Functions: Calling A Function

A function is called using the function-call operator, (), which optionally contains a comma-separated list of arguments. For example:

$dx = 3.5;
$dy = 2.7;
$hypot = \sqrt($dx*$dx + $dy*$dy);

Here, we use Pythagoras' Theorem to find the hypotenuse of a right-triangle. The call to the library function sqrt contains one argument, of type float, and it returns a value of the same type.

Hack supports recursion; that is, a function can call itself directly or indirectly. For example:

<?hh // strict

namespace Hack\UserDocumentation\Functions\Calling\Examples\Recursion;

function factorial(int $i): int {
  return ($i > 1) ? $i * factorial($i - 1) : $i;
}

<<__EntryPoint>>
function main(): void {
  for ($i = 0; $i <= 10; ++$i) {
    \printf("%2d! = %d\n", $i, factorial($i));
  }
}
Output
0! = 0
 1! = 1
 2! = 2
 3! = 6
 4! = 24
 5! = 120
 6! = 720
 7! = 5040
 8! = 40320
 9! = 362880
10! = 3628800

By default, arguments are passed by value; however, if a parameter contains the inout modifier, the corresponding argument must also contain that modifier. See the swap function in $$ for an example.

Function calls in the presence of FormatString

The typechecker is "aware" of certain functions whose arguments are inter-related, so it can check they are called correctly. One such function is \printf (and its sibling, \sprint). Consider the following:

\printf("Hello, World!\n");
\printf("Value is %d\n", 6 + 4);
\printf("Decimal: %d, HEX: %X, Unsigned: %u\nBinary: %b\n", -1, -1, -1, -1);

from which this output is produced:

Hello, World!
Value is 10
Decimal: -1, HEX: FFFFFFFFFFFFFFFF, Unsigned: 18446744073709551615
Binary: 1111111111111111111111111111111111111111111111111111111111111111

The contents of the first argument string are used to determined whether more arguments follow, and, if so, how they are to be handled. The expectation of further arguments and their handling are determined by the presence of conversion specifiers, which begin with %. In the first case, there are none, so the text Hello, World!\n is simply written out to standard output. In the second case, %d is seen, so another argument is expected, and it is output as a signed decimal integer. In the third case, %d, %X, %u, and %b are seen, so another four arguments are expected, with their values being output as a signed decimal integer, uppercase hexadecimal integer, unsigned decimal integer, and binary integer, respectively.

The typechecker also makes sure that the number of arguments actually provided matches the number expected. For example:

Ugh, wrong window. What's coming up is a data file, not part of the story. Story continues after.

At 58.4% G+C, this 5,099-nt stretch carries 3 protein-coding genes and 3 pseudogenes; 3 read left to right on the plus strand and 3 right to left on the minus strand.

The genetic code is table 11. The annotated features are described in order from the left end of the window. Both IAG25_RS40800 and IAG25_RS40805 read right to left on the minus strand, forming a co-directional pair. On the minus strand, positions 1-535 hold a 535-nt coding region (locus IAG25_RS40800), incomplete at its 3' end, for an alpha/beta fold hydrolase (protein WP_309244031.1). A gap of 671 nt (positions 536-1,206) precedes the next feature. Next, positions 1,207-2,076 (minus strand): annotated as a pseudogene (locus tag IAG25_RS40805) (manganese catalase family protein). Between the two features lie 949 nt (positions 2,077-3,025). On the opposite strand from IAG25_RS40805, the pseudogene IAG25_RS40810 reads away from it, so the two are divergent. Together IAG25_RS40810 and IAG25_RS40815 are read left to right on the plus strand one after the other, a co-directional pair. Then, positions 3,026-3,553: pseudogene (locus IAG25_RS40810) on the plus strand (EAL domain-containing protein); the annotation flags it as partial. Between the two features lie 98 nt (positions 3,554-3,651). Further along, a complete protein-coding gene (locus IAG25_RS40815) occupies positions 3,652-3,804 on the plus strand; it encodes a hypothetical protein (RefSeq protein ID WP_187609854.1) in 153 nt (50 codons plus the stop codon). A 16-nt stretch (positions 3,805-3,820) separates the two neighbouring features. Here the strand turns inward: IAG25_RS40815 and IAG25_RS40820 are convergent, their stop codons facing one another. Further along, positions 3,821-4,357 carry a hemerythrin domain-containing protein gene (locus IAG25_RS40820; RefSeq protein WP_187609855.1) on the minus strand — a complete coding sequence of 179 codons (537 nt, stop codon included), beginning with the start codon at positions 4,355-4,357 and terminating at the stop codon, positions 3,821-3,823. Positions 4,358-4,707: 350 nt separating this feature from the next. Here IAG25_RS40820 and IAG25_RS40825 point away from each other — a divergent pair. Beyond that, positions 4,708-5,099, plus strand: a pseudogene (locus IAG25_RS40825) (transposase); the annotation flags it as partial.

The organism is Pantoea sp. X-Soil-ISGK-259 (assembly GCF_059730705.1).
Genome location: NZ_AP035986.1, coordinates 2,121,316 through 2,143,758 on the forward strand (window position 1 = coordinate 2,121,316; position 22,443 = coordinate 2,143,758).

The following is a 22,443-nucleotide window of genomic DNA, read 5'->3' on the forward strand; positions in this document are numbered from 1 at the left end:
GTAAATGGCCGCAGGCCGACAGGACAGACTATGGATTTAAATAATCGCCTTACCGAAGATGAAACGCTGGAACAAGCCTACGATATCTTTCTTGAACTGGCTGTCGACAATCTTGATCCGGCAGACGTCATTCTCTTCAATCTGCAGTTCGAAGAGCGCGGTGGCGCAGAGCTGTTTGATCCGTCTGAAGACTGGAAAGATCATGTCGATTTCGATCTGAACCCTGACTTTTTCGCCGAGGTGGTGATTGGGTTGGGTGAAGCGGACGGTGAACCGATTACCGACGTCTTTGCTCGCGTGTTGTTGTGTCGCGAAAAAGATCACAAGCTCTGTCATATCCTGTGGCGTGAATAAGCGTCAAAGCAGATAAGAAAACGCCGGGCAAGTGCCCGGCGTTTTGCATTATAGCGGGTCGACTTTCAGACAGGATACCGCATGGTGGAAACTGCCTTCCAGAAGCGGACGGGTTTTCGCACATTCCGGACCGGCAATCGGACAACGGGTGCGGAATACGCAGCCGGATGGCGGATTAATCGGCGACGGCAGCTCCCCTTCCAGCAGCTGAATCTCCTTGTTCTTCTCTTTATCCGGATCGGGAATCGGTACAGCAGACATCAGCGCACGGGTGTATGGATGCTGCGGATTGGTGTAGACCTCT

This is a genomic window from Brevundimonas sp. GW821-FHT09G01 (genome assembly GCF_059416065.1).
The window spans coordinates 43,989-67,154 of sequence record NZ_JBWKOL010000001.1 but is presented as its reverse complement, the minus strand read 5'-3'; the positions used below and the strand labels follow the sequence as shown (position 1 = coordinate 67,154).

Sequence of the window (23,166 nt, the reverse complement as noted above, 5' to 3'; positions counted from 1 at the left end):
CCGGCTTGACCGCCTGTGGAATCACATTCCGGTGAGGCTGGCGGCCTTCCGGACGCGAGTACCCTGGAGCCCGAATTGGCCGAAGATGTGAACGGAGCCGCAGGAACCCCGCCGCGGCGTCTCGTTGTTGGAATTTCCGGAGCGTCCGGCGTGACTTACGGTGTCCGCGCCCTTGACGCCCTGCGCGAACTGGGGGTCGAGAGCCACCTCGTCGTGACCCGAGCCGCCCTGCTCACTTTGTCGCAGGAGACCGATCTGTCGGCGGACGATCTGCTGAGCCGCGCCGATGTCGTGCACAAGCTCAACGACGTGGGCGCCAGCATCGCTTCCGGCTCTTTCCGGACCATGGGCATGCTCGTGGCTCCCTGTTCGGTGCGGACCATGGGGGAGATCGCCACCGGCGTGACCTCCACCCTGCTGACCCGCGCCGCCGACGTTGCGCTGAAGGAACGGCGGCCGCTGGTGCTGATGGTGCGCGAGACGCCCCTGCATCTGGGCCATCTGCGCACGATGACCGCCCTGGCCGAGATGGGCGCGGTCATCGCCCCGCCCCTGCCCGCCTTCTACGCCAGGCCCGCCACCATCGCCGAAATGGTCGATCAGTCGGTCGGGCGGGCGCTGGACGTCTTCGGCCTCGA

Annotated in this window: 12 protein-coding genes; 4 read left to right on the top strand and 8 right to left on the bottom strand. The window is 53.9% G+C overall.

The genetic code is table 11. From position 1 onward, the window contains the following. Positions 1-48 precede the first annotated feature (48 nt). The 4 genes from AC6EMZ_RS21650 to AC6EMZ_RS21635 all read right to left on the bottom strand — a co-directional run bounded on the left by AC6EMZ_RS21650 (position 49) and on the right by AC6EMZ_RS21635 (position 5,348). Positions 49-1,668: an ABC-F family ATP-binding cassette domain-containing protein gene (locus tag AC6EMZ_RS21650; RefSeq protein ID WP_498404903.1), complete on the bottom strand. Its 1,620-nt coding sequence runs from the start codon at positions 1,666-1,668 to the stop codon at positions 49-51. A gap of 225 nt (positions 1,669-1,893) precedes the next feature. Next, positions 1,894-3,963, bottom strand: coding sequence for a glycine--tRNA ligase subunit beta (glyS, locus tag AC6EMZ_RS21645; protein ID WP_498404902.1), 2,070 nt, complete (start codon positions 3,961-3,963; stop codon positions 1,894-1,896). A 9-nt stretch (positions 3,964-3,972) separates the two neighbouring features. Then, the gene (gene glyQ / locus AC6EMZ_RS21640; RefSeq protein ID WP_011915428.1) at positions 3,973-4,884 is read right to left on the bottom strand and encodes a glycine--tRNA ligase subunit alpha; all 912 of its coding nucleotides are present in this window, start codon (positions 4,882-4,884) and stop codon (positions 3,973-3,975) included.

\printf("Value is %d\n");                      // Error: too few arguments
\printf("Values are %d and %d\n", 10, 20, 30); // Error: too many arguments

It is important to note that the first argument must be a string literal:

$format = "Value is %d\n";
\printf($format, 6 + 4); // Error: format string must be a string literal

In the examples above, the type of the argument passed exactly matches that expected; however, what if that was not the case? Consider the following:

\printf("Value is %d\n", 6.0 + 4.0);     // Value is 10
\printf("Value is %d\n", 6.901 + 4.123); // Value is 11

The expression 6.0 + 4.0 has type float, yet %d says to format the result as a signed integer. Yes, but the runtime can then convert float to int first. And as there are no fractional parts, no precision is lost, and 10 is output. In the case having fractional parts, the two values are added resulting in the float 11.024, which is then truncated to the int 11.

Here are some more examples:

\printf("Value is %d\n", false);        // Value is 0
\printf("Value is %d\n", vec[]);        // Value is 0
\printf("Value is %f\n", true);         // Value is 1.000000
\printf("Value is %f\n", vec[10,20]);   // Value is 1.000000

According to Hack's conversion rules, when converted to int (or float), false is 0 (or 0.0) and true is 1 (or 1.0). And an empty vec is converted to 0 (or 0.0), while a non-empty one is converted to 1 (or 1.0).

But what if the argument cannot be converted to the expected form? That is flagged as an error:

\printf("Value is %d\n", new C()); // Error: class C could not be converted to int

In the earlier example in which a string variable rather than a literal was given as the first argument, the actual error message produced by the typechecker is something like the following:

This argument must be a literal string
The function expects an object of type HH\FormatString, which is incompatible with string

Function \printf is declared, as follows:

function printf(\HH\FormatString<PlainSprintf> $fmt, ...$fmt_args): int;

FormatString is a generic library type, and while we don't need to understand it to use \printf, clearly, the string literals—which have type string---we've been passing as the first argument are permitted when this type is expected, but a variable of type string is rejected.

Examples of other functions that take an argument of this type are invariant and queryf.